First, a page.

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After fixation, place the sample in a tissue cassette for labeling and protection, then process it using automated machines for dehydration and clearing. Subject it to a series of ethanol solutions of increasing concentrations to remove water, followed by xylene immersion to replace the ethanol and prepare it for wax infiltration. Infiltrate the tissue with molten paraffin wax in stages and then set it in a metal mold with wax at an embedding station to form a block, readying it for sectioning and analysis.

Several steps are required when preparing a sample for histology. We’ve covered these steps in brief in a previous article on How Histology Slides are Prepared, but this article will focus on one particular procedure that needs to take place between tissue fixation and the embedding/sectioning of paraffin blocks: tissue processing for histology.

You can’t simply take fixed tissue and embed it! We have already introduced tissue fixation and tissue embedding/sectioning previously, so please read those articles for more information on the other steps involved in tissue preparation.

Here, we focus on this in-between stage of conventional tissue processing for histology.

6 Steps of Histology Tissue Processing

1. Get Your Pencil Out

Following fixation, the tissue sample is transferred to a tissue cassette. These cassettes, which come in various sizes, hold and protect the tissue while it undergoes processing.

Once the embedding stage is reached, the cassette lid is snapped off, and the main part of the cassette forms a base for the paraffin wax block. The cassettes can be labeled by hand (with a pencil!), or your histology lab may have a cassette labeling machine.

There are three main steps in tissue processing: ‘dehydration’, ‘clearing’, and ‘infiltration’. Each step involves the diffusion of a solution into tissue and the dispersion of the previous solution in the series.

2. All the Fun of the Carousel

In most modern institutes and labs, tissue processing for histology is carried out in dedicated tissue processing machines. The older design of machine is a carousel, which contains a cage where the tissue cassettes are placed.

This carousel has a number of glass beakers containing solvents and solutions that ensure the tissue is dehydrated and cleared, ready for paraffin wax embedding. The carousel vertically agitates the cage in each solution before moving on to the next solution in the dehydration/clearing method.

The modern processors have a chamber in which the specimens are held, and the different solutions are pumped in and out of the chamber. In general, the whole process takes around six hours and is usually set up to run overnight.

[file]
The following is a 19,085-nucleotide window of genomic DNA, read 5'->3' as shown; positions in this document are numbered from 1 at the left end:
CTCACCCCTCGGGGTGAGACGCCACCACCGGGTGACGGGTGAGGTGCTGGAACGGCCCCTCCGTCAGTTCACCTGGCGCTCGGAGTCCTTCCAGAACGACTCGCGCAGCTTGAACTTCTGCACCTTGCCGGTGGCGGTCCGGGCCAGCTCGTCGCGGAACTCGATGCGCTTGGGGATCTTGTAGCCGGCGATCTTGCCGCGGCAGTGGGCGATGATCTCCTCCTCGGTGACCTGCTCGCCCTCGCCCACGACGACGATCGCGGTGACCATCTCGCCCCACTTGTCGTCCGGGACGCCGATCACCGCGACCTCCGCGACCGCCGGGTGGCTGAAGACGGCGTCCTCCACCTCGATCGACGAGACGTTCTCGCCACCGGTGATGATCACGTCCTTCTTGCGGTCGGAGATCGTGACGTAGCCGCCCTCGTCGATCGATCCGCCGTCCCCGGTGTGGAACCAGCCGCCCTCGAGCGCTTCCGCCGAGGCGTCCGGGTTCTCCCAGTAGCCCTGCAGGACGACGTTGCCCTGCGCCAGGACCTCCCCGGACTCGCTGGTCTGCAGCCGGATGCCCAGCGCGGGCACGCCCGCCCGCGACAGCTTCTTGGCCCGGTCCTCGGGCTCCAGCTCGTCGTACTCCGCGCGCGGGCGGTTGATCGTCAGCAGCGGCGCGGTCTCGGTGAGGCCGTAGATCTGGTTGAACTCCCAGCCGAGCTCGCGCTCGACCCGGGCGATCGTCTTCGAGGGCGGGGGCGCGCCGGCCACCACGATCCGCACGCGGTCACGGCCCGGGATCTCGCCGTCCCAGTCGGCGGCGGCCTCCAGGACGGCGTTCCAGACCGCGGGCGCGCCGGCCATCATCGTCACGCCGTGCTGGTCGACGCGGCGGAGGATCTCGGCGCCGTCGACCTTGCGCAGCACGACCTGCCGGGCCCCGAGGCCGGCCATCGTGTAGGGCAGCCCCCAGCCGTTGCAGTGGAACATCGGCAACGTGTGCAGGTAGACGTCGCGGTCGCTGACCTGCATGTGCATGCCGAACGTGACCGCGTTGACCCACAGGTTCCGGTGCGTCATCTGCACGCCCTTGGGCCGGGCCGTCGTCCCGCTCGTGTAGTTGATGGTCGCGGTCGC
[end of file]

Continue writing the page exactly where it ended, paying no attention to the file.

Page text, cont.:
3. First, Remove the Water

First, the tissue needs to be dehydrated to remove the water, which is present either free or bound to the tissue. Paraffin wax is hydrophobic; therefore, most of the water in the tissue must be removed before it can be infiltrated with wax.

Removing the water is carried out by immersing tissue in a series of ethanol solutions of increasing concentrations until 100% water-free alcohol is reached. This series of increasing concentrations ensures that the water in the tissue is gradually replaced by the alcohol and avoids excessive distortion of the tissue.

Various components of the cell are also removed by this process. At the lower end of the ethanol concentrations, water-soluble proteins are removed, while towards the 100% ethanol step, certain lipids may be dissolved.

4. Ethanol and Wax Don’t Mix

Although the tissue reaches the final stage of dehydration in 100% ethanol, it’s not possible to proceed straight to wax embedding, as ethanol and wax don’t mix!

This is where tissue clearing comes in. The term clearing refers to the property of the solvents used—they have a relatively high refractive index, and when tissue is immersed in it, it becomes transparent and clear.

5. It’s Becoming Clearer…

The solvent used for this intermediate stage is usually xylene. The ‘clearing agent’ needs to be miscible with both ethanol and paraffin wax.

Following dehydration, the tissue is immersed in one to three different xylene immersions. In these stages, the ethanol is gradually replaced with xylene, and when the tissue is embedded, the xylene will be replaced by the molten paraffin wax.

Shrinkage of tissue can occur at these final stages as the xylene also removes fat residues left in the samples.

6. At Last – A Block!